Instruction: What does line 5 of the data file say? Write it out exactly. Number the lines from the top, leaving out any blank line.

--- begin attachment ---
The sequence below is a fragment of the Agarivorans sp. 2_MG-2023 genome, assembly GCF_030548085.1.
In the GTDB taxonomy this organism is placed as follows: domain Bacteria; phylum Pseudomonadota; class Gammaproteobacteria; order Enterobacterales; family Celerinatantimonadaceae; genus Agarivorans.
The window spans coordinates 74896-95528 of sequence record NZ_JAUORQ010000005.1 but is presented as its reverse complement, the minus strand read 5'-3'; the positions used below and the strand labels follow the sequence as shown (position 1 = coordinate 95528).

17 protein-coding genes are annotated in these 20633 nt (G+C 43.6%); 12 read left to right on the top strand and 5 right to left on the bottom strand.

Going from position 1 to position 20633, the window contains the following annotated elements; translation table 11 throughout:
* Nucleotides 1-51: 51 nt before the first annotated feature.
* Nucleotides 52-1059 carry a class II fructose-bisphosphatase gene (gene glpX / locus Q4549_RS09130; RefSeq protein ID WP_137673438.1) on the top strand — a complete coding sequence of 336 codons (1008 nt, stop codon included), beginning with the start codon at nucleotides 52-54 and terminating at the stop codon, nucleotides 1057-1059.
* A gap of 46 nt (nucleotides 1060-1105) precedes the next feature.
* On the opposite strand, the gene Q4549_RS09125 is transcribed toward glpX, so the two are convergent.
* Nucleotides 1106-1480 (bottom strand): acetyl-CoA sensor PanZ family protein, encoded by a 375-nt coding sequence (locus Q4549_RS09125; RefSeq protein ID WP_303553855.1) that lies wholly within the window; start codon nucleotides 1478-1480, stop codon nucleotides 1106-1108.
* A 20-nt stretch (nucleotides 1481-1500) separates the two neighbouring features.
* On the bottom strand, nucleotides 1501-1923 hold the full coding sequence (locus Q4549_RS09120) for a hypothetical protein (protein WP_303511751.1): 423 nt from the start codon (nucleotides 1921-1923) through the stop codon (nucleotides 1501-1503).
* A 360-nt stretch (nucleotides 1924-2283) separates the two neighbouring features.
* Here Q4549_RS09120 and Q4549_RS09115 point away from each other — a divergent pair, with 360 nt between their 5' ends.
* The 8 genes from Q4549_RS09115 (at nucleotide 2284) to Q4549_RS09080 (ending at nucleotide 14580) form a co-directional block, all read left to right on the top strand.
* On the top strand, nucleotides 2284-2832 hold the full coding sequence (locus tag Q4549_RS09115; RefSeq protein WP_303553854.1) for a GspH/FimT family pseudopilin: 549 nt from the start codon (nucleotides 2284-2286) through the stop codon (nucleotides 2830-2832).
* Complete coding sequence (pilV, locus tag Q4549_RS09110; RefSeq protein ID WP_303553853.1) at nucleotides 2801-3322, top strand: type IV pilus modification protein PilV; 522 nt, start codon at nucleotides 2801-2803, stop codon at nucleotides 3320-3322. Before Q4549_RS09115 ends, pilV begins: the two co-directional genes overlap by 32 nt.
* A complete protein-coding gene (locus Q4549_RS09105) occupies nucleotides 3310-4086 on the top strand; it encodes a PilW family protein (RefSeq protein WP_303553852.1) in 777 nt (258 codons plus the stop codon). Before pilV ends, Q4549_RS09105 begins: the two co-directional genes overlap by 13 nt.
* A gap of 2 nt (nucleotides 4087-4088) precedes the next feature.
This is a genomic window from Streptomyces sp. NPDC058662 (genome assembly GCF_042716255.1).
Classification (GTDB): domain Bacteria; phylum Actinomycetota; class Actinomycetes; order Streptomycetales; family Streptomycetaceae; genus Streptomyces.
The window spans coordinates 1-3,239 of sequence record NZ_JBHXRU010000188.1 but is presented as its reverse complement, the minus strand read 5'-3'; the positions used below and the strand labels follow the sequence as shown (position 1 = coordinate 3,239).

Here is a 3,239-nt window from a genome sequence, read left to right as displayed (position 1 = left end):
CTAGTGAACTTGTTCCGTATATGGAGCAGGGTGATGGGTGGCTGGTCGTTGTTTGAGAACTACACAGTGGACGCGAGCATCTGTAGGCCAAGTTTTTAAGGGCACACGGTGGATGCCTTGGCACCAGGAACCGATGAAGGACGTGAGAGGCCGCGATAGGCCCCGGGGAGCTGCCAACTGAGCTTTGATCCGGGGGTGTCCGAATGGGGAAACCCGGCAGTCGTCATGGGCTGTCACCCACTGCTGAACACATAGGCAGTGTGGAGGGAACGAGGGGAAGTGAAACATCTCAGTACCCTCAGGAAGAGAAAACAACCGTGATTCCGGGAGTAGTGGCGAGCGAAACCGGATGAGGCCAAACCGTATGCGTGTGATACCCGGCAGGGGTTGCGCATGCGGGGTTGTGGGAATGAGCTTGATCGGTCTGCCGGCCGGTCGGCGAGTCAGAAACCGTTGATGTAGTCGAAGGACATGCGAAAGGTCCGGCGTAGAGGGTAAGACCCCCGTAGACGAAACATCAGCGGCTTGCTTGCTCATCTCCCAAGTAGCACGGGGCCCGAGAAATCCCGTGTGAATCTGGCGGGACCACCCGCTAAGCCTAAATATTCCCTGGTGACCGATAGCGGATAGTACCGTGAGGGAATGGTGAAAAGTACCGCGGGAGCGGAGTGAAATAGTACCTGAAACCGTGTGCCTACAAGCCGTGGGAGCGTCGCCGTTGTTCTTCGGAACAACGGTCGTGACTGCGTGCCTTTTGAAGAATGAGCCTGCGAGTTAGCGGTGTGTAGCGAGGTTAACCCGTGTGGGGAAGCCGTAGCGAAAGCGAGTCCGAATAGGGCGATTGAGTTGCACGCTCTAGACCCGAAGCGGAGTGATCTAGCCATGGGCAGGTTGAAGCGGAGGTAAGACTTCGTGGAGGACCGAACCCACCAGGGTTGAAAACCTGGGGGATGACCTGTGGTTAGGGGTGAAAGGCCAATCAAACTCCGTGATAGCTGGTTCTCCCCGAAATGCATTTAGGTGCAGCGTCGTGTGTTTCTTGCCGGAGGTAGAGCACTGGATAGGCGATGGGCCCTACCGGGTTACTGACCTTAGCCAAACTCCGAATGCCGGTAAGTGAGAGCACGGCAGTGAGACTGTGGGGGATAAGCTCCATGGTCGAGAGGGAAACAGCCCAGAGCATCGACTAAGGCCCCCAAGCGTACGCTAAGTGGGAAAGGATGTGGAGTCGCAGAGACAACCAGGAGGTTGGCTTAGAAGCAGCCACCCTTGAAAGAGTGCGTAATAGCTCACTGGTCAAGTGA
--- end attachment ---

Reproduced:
Going from position 1 to position 20633, the window contains the following annotated elements; translation table 11 throughout: